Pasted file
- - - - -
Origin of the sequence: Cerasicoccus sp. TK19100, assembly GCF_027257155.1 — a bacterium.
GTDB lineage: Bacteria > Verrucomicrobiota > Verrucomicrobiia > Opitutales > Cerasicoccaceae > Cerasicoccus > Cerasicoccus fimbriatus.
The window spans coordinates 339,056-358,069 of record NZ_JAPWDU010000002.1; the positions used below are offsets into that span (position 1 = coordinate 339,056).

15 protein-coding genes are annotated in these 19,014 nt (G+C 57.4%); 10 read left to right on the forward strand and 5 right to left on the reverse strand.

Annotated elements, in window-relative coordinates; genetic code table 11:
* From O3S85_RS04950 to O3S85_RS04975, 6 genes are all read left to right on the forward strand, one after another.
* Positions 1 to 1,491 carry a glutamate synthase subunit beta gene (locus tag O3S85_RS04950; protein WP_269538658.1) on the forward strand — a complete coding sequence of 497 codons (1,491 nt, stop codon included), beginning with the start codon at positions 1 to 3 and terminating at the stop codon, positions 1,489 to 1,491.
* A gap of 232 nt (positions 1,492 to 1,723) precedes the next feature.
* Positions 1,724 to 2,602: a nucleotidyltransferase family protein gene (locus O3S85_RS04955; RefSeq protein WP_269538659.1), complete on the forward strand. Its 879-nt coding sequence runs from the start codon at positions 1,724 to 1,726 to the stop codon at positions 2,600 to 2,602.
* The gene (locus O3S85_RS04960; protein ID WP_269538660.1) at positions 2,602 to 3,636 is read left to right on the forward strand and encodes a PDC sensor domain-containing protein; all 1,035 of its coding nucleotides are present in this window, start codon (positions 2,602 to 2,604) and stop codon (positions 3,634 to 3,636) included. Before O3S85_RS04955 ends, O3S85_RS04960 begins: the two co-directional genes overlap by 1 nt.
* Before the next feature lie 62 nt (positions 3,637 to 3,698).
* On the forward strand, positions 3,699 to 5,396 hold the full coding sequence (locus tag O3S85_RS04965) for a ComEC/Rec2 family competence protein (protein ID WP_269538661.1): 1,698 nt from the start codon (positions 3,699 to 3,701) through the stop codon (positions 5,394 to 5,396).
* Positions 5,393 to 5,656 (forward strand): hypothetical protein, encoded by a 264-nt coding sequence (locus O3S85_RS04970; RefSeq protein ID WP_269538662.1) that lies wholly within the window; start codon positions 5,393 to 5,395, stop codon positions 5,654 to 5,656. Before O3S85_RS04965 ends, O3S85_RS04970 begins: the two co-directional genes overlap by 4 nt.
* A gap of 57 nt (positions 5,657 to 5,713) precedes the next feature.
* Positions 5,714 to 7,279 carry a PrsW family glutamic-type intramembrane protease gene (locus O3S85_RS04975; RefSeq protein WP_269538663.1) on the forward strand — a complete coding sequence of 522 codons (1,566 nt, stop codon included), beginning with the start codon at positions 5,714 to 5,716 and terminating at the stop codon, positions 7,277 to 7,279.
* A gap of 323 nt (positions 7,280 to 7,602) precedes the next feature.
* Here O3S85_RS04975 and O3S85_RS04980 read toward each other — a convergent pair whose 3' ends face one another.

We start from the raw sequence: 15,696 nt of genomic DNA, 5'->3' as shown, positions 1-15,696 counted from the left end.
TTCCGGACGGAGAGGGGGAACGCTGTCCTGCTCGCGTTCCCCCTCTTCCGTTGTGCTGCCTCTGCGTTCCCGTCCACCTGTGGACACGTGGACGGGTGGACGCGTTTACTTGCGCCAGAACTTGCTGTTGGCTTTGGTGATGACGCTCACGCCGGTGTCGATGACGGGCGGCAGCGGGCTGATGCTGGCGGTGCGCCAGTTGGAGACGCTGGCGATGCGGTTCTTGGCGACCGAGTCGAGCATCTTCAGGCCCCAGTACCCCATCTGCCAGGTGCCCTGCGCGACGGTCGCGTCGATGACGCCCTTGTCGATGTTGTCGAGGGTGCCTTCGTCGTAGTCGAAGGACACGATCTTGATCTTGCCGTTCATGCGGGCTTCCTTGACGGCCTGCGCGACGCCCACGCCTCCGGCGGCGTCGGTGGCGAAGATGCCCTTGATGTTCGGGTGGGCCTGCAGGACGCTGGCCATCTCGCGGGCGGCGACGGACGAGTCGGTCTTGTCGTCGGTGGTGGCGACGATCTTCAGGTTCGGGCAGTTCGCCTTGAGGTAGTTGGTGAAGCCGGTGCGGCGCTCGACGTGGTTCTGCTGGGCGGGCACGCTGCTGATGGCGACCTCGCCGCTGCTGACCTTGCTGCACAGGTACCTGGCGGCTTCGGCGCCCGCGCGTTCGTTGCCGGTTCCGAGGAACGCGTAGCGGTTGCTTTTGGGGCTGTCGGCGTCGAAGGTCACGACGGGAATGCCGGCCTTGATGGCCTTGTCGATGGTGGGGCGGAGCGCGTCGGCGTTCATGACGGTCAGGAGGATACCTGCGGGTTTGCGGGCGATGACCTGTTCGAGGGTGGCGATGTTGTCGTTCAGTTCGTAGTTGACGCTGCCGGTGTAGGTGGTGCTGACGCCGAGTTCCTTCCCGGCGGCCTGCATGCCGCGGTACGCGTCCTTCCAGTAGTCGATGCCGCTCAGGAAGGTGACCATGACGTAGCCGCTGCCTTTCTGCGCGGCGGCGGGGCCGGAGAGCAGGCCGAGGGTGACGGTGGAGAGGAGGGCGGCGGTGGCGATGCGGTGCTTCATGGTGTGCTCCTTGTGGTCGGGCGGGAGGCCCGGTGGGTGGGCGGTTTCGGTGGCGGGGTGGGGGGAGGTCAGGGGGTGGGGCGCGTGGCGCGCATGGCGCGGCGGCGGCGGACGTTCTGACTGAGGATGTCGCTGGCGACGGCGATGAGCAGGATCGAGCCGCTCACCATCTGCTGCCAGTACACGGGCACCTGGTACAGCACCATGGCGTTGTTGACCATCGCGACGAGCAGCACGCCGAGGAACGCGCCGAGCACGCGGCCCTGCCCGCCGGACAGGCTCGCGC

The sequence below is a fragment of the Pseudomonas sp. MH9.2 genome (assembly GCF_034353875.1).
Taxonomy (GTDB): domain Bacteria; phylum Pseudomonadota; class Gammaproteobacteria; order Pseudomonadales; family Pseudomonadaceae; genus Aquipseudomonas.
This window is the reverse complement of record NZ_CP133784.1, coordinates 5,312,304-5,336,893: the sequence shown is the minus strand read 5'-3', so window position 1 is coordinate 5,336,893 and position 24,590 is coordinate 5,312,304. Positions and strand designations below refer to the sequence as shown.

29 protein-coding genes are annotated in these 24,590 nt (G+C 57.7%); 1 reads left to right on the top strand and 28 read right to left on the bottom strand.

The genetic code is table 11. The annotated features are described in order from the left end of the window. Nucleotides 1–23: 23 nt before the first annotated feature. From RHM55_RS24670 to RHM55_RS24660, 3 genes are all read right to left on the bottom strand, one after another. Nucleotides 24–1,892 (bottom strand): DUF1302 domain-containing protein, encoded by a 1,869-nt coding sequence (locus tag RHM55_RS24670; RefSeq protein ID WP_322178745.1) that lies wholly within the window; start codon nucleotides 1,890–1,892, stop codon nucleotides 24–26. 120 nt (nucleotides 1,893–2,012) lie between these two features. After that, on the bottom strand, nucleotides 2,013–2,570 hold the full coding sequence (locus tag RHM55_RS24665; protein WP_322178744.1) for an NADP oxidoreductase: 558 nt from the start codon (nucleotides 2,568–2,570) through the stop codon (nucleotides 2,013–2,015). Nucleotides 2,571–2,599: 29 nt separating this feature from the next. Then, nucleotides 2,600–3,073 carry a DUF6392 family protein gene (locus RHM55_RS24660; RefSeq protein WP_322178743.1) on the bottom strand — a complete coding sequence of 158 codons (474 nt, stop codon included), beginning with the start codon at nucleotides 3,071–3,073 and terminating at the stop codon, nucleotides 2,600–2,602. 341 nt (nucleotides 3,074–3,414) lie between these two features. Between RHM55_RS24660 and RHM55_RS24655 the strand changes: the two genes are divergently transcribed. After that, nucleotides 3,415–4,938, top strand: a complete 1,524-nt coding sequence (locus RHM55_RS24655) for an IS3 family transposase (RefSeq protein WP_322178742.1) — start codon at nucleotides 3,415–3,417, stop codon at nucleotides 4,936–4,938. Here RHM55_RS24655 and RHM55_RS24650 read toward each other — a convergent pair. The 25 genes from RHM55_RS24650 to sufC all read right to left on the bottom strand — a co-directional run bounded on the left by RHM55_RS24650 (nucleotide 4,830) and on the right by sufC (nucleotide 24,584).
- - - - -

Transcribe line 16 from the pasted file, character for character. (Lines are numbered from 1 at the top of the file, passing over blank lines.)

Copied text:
* A gap of 323 nt (positions 7,280 to 7,602) precedes the next feature.